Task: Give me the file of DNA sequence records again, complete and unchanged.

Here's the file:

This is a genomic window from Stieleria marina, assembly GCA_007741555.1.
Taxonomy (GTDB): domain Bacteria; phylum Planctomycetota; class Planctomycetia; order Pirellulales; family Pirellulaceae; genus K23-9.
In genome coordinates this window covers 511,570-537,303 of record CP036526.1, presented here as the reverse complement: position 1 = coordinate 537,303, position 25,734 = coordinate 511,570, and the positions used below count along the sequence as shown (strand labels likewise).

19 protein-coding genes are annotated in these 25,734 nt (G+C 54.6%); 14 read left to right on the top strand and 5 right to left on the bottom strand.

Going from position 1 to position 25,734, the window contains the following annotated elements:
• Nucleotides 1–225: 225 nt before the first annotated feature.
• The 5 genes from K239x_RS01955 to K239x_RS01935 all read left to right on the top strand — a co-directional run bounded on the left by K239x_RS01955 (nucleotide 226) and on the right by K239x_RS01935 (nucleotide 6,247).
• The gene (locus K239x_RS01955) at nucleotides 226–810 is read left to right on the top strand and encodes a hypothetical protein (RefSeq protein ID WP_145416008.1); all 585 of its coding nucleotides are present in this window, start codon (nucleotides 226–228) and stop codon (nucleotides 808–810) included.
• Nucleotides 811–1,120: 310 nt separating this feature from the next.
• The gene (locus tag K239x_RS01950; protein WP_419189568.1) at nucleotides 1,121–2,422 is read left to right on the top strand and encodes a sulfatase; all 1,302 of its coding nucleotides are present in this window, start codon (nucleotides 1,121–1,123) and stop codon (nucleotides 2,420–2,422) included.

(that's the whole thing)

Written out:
This is a genomic window from Stieleria marina, assembly GCA_007741555.1.
Taxonomy (GTDB): domain Bacteria; phylum Planctomycetota; class Planctomycetia; order Pirellulales; family Pirellulaceae; genus K23-9.
In genome coordinates this window covers 511,570-537,303 of record CP036526.1, presented here as the reverse complement: position 1 = coordinate 537,303, position 25,734 = coordinate 511,570, and the positions used below count along the sequence as shown (strand labels likewise).

19 protein-coding genes are annotated in these 25,734 nt (G+C 54.6%); 14 read left to right on the top strand and 5 right to left on the bottom strand.

Going from position 1 to position 25,734, the window contains the following annotated elements:
• Nucleotides 1–225: 225 nt before the first annotated feature.
• The 5 genes from K239x_RS01955 to K239x_RS01935 all read left to right on the top strand — a co-directional run bounded on the left by K239x_RS01955 (nucleotide 226) and on the right by K239x_RS01935 (nucleotide 6,247).
• The gene (locus K239x_RS01955) at nucleotides 226–810 is read left to right on the top strand and encodes a hypothetical protein (RefSeq protein ID WP_145416008.1); all 585 of its coding nucleotides are present in this window, start codon (nucleotides 226–228) and stop codon (nucleotides 808–810) included.
• Nucleotides 811–1,120: 310 nt separating this feature from the next.
• The gene (locus tag K239x_RS01950; protein WP_419189568.1) at nucleotides 1,121–2,422 is read left to right on the top strand and encodes a sulfatase; all 1,302 of its coding nucleotides are present in this window, start codon (nucleotides 1,121–1,123) and stop codon (nucleotides 2,420–2,422) included.